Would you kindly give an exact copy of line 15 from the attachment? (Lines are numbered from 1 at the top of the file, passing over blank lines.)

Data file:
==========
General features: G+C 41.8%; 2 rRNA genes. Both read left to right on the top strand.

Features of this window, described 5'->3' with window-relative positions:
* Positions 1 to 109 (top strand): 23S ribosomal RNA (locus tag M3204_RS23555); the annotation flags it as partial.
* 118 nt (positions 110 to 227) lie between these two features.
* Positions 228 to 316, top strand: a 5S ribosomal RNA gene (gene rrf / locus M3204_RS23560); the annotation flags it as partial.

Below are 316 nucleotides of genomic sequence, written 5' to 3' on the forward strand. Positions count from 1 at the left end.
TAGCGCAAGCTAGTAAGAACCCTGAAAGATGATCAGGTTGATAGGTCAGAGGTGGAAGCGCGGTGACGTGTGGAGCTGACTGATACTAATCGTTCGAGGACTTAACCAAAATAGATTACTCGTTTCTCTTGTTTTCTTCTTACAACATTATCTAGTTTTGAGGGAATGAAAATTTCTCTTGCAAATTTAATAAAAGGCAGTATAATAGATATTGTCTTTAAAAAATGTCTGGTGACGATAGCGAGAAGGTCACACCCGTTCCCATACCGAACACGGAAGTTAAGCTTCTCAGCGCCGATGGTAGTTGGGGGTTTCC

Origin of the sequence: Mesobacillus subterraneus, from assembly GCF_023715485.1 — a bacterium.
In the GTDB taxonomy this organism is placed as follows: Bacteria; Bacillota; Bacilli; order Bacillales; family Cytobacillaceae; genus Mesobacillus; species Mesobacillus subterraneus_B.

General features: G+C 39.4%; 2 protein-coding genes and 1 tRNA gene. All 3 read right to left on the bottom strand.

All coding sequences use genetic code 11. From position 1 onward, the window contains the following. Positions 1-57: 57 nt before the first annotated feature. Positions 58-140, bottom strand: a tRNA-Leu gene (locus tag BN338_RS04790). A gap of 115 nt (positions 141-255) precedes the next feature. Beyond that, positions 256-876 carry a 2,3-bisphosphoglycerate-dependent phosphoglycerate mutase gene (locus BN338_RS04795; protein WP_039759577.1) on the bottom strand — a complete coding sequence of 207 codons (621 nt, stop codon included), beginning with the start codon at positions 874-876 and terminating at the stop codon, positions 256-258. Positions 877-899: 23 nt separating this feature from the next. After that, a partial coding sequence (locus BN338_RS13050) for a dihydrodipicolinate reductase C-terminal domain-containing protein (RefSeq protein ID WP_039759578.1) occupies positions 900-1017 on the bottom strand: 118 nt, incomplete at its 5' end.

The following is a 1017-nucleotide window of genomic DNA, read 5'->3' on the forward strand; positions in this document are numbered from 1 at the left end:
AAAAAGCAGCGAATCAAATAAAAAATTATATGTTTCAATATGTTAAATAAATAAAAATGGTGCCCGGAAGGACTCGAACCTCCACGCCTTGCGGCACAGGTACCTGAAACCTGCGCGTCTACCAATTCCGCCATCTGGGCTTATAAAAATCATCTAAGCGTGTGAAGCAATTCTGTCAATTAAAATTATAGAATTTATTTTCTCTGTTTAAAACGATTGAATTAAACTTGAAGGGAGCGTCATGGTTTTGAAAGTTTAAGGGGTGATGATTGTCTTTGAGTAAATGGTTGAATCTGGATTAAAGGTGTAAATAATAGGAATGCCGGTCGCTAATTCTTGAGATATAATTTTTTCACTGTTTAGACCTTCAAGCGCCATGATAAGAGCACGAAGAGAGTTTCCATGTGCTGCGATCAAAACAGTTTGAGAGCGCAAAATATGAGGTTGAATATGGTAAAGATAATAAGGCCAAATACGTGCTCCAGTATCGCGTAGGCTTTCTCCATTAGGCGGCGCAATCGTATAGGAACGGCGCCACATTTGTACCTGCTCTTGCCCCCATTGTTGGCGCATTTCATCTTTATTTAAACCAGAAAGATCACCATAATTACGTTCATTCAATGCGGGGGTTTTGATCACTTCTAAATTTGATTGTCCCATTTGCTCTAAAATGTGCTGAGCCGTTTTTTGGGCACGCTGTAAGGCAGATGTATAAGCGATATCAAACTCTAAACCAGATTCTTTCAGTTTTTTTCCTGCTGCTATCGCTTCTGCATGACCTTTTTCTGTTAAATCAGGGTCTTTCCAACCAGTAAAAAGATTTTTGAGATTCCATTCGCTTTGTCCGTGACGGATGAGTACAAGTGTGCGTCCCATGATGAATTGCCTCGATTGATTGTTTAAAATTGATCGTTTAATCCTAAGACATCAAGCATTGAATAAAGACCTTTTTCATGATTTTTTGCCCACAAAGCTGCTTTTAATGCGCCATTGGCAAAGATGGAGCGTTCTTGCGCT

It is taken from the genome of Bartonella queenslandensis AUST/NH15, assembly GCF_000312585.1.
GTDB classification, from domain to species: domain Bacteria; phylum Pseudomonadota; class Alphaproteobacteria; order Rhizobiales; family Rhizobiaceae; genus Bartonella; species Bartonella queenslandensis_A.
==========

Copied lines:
GTDB classification, from domain to species: domain Bacteria; phylum Pseudomonadota; class Alphaproteobacteria; order Rhizobiales; family Rhizobiaceae; genus Bartonella; species Bartonella queenslandensis_A.